Taishogun is short for Sei-Taishogun, which translates liberally as "barbarian fighting generalissimo", known more commonly as Shogun. Taishogun shrines, however, have nothing to do with the earthly shoguns, rather it refers to a group of kami that offer protection from the different directions. There are 4 Taishogun shrines in Kyoto, one each for the 4 directions, and this one is for protection from the north.
The shrine here was originally established by the local villagers who were rooftile makers. Taking into consideration that rooftile technology was imported from the Korean peninsular, and that this area, the Kyoto basin previously known as Yamashiro, was settled by immigrants from Korea, its a safe bet that this was a Korean shrine. The ruins of the old kilns are said to be still nearby.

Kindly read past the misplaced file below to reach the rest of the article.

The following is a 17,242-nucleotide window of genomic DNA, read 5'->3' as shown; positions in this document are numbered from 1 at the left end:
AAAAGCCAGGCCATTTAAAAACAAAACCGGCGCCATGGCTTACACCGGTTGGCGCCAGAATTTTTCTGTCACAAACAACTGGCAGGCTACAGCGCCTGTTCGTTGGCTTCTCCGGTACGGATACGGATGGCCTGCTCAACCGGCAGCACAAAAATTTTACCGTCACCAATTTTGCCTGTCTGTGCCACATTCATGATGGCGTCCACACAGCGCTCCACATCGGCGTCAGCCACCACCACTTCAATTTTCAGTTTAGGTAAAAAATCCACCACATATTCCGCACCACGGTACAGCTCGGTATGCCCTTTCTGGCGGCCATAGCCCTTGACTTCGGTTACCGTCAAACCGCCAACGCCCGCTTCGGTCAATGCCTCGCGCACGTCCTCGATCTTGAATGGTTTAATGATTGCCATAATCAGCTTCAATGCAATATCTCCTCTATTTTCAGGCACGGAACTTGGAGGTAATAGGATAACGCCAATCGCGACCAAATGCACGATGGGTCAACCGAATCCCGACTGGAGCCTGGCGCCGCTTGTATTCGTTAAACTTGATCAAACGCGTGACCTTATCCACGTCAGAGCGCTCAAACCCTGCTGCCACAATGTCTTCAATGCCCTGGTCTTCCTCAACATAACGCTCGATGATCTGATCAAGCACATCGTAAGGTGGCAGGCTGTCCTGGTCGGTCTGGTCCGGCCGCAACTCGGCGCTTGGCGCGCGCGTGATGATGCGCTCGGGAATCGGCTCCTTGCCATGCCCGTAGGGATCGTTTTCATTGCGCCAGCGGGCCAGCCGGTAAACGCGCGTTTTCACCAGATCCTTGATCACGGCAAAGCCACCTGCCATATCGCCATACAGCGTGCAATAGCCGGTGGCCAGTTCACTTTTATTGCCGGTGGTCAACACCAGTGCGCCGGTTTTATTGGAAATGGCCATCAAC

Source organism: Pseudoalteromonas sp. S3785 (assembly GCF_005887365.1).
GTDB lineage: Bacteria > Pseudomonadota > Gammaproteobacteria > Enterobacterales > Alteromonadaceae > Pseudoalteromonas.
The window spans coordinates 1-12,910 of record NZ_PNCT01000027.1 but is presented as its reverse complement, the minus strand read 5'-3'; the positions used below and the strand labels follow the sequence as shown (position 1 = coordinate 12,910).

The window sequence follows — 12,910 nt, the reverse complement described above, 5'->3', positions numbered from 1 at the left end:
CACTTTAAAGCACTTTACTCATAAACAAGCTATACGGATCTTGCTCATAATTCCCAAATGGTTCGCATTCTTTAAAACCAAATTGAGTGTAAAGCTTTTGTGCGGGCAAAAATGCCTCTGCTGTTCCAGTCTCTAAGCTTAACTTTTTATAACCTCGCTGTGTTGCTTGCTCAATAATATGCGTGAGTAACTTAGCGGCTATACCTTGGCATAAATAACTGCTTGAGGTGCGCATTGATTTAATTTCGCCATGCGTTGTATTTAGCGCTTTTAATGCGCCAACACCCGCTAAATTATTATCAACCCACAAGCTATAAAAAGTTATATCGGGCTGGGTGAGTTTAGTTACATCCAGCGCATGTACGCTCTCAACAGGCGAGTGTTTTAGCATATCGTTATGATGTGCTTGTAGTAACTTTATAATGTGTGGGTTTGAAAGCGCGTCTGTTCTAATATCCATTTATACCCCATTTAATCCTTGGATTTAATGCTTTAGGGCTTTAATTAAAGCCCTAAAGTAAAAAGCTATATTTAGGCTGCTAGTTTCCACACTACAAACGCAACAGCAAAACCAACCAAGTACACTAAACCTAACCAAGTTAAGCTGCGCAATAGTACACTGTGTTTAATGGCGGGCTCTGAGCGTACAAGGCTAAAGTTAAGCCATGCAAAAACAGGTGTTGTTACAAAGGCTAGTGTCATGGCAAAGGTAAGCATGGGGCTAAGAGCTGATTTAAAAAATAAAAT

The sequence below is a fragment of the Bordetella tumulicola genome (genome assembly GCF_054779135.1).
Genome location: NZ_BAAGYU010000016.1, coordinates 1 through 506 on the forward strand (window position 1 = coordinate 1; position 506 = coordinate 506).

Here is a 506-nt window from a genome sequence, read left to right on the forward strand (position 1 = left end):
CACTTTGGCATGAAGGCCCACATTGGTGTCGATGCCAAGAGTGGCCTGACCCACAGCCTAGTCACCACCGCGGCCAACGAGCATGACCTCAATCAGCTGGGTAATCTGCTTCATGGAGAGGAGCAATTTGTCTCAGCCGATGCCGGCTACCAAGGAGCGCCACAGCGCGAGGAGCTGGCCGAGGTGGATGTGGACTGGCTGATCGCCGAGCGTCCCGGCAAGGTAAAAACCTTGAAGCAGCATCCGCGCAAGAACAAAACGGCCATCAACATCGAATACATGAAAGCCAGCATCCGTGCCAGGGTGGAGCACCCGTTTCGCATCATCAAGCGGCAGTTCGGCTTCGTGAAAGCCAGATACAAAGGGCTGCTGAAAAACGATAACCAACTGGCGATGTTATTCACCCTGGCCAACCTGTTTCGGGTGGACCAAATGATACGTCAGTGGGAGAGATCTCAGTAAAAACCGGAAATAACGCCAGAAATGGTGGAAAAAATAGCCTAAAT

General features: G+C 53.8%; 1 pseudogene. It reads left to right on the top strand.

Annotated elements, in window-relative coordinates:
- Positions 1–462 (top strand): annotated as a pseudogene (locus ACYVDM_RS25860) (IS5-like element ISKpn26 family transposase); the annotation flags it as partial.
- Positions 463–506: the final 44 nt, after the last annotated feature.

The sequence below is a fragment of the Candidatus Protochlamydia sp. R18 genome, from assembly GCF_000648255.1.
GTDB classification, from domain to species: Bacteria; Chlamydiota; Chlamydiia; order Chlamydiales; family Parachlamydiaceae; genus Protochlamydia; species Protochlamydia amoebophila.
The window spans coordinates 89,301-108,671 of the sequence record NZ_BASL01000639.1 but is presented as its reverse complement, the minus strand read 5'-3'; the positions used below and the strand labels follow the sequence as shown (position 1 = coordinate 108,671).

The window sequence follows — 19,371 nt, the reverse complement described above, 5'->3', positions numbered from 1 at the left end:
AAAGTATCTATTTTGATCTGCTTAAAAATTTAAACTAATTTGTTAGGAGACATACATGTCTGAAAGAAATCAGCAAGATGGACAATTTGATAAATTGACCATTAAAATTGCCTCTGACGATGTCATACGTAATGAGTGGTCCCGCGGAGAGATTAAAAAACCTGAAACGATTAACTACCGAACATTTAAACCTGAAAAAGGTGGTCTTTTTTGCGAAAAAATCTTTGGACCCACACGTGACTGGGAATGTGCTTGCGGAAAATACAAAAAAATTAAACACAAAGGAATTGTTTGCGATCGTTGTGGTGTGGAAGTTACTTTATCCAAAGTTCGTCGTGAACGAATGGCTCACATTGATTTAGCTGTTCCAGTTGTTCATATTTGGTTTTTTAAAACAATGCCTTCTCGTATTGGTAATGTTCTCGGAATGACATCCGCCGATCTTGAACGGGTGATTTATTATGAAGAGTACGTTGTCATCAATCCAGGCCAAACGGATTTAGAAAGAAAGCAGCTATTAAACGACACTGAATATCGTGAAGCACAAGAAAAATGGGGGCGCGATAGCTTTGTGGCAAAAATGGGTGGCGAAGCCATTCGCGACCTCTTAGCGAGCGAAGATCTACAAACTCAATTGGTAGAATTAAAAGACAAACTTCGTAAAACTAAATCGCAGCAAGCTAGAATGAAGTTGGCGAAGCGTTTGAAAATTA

Once Kyoto was established at the end of the 8th Century, it became a Taishogun shrine as Chinese geomancy was very much in favor at that time. The main kami is said to be Susano, specifically the Susano of Yasaka Shrine in Gion, and originally the kami of Yasaka was Gozu Tenno, a Korean god who later came to be equated with Susano.
Due to its location near Kamigamo Shrine, there are tatesuna sandcones in front to the hondens.